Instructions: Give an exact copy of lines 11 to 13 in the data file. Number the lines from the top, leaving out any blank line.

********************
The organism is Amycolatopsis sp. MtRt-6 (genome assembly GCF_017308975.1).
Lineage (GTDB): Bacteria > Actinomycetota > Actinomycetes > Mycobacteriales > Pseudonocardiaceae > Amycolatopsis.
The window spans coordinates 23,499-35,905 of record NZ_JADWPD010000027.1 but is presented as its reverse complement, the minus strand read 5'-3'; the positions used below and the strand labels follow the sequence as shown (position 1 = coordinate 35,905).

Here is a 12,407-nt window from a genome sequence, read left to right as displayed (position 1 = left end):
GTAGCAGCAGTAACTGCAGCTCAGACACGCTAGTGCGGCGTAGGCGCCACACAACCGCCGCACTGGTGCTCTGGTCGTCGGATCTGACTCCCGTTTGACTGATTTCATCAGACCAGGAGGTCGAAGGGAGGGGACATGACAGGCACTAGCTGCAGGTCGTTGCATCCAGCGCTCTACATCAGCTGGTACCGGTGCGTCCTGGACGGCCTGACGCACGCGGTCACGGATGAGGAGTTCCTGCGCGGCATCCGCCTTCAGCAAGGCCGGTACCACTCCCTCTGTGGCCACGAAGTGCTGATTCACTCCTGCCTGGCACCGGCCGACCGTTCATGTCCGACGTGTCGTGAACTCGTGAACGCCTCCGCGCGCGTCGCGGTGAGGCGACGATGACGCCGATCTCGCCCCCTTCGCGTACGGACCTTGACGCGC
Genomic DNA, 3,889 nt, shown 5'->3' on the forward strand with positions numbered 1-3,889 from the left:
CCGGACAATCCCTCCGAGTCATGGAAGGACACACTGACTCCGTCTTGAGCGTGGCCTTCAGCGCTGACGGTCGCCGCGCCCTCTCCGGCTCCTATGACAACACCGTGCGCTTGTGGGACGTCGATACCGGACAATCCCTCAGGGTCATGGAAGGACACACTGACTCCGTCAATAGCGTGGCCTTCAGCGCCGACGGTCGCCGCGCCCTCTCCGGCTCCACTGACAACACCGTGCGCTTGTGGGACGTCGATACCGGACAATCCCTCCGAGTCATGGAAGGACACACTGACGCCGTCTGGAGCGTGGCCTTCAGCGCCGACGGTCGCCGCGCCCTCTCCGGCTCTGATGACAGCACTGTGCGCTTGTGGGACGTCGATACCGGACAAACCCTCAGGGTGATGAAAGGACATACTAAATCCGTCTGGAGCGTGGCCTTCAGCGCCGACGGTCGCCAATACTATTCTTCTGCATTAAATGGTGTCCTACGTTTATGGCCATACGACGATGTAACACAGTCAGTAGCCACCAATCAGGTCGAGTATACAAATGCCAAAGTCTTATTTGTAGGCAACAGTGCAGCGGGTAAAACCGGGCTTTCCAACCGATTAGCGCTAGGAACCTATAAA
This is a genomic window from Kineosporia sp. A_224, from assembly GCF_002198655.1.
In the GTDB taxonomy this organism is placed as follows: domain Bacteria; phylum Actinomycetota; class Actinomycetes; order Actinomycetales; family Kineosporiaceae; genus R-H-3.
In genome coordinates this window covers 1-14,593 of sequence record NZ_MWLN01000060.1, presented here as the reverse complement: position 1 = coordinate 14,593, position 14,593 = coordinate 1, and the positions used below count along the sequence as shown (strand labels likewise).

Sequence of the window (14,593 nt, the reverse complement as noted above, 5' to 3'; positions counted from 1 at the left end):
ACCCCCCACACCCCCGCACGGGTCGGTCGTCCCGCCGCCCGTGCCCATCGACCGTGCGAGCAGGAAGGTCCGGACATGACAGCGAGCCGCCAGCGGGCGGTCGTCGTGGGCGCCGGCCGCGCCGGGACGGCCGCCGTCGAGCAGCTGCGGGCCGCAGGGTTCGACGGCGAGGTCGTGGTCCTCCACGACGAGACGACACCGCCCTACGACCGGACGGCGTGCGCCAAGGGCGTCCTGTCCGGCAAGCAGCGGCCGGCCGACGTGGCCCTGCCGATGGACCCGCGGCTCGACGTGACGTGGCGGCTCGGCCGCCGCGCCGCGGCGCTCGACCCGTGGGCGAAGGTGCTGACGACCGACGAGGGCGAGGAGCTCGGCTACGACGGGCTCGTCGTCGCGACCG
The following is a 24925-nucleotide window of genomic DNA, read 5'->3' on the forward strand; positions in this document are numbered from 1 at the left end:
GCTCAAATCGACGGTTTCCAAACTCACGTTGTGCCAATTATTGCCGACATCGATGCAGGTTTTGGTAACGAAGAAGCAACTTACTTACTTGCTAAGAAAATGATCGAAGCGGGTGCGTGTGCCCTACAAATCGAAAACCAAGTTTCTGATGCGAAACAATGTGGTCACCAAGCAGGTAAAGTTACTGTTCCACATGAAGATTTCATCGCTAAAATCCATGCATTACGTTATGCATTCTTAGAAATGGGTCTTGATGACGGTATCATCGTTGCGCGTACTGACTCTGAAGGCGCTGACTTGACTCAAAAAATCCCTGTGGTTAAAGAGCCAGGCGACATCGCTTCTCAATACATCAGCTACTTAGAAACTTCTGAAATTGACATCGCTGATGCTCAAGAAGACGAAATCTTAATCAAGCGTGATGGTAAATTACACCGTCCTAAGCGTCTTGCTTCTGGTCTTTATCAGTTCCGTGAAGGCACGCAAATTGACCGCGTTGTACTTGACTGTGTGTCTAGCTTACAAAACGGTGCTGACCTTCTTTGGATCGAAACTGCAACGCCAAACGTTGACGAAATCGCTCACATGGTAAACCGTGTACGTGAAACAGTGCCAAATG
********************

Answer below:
Sequence of the window (14,593 nt, the reverse complement as noted above, 5' to 3'; positions counted from 1 at the left end):
ACCCCCCACACCCCCGCACGGGTCGGTCGTCCCGCCGCCCGTGCCCATCGACCGTGCGAGCAGGAAGGTCCGGACATGACAGCGAGCCGCCAGCGGGCGGTCGTCGTGGGCGCCGGCCGCGCCGGGACGGCCGCCGTCGAGCAGCTGCGGGCCGCAGGGTTCGACGGCGAGGTCGTGGTCCTCCACGACGAGACGACACCGCCCTACGACCGGACGGCGTGCGCCAAGGGCGTCCTGTCCGGCAAGCAGCGGCCGGCCGACGTGGCCCTGCCGATGGACCCGCGGCTCGACGTGACGTGGCGGCTCGGCCGCCGCGCCGCGGCGCTCGACCCGTGGGCGAAGGTGCTGACGACCGACGAGGGCGAGGAGCTCGGCTACGACGGGCTCGTCGTCGCGACCG
The following is a 24925-nucleotide window of genomic DNA, read 5'->3' on the forward strand; positions in this document are numbered from 1 at the left end: